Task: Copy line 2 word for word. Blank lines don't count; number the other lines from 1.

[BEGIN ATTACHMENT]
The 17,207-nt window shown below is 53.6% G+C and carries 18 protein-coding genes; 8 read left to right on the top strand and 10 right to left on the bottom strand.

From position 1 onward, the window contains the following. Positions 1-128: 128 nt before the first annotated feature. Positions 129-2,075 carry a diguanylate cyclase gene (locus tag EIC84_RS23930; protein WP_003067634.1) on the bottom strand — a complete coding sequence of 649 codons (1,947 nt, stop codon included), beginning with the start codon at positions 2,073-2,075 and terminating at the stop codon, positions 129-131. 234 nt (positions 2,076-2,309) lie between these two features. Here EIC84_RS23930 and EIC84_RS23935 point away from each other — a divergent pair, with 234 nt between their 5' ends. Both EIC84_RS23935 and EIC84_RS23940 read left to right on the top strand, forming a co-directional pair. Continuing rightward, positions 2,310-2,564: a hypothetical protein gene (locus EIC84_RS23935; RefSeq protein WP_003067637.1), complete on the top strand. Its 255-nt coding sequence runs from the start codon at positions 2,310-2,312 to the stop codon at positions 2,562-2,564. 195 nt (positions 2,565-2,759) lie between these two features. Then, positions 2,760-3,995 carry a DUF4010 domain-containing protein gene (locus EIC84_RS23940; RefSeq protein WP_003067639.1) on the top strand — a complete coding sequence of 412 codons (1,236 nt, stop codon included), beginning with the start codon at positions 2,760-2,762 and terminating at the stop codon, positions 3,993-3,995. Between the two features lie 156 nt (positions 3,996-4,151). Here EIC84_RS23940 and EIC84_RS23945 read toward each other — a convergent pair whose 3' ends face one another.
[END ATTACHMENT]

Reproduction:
From position 1 onward, the window contains the following. Positions 1-128: 128 nt before the first annotated feature. Positions 129-2,075 carry a diguanylate cyclase gene (locus tag EIC84_RS23930; protein WP_003067634.1) on the bottom strand — a complete coding sequence of 649 codons (1,947 nt, stop codon included), beginning with the start codon at positions 2,073-2,075 and terminating at the stop codon, positions 129-131. 234 nt (positions 2,076-2,309) lie between these two features. Here EIC84_RS23930 and EIC84_RS23935 point away from each other — a divergent pair, with 234 nt between their 5' ends. Both EIC84_RS23935 and EIC84_RS23940 read left to right on the top strand, forming a co-directional pair. Continuing rightward, positions 2,310-2,564: a hypothetical protein gene (locus EIC84_RS23935; RefSeq protein WP_003067637.1), complete on the top strand. Its 255-nt coding sequence runs from the start codon at positions 2,310-2,312 to the stop codon at positions 2,562-2,564. 195 nt (positions 2,565-2,759) lie between these two features. Then, positions 2,760-3,995 carry a DUF4010 domain-containing protein gene (locus EIC84_RS23940; RefSeq protein WP_003067639.1) on the top strand — a complete coding sequence of 412 codons (1,236 nt, stop codon included), beginning with the start codon at positions 2,760-2,762 and terminating at the stop codon, positions 3,993-3,995. Between the two features lie 156 nt (positions 3,996-4,151). Here EIC84_RS23940 and EIC84_RS23945 read toward each other — a convergent pair whose 3' ends face one another.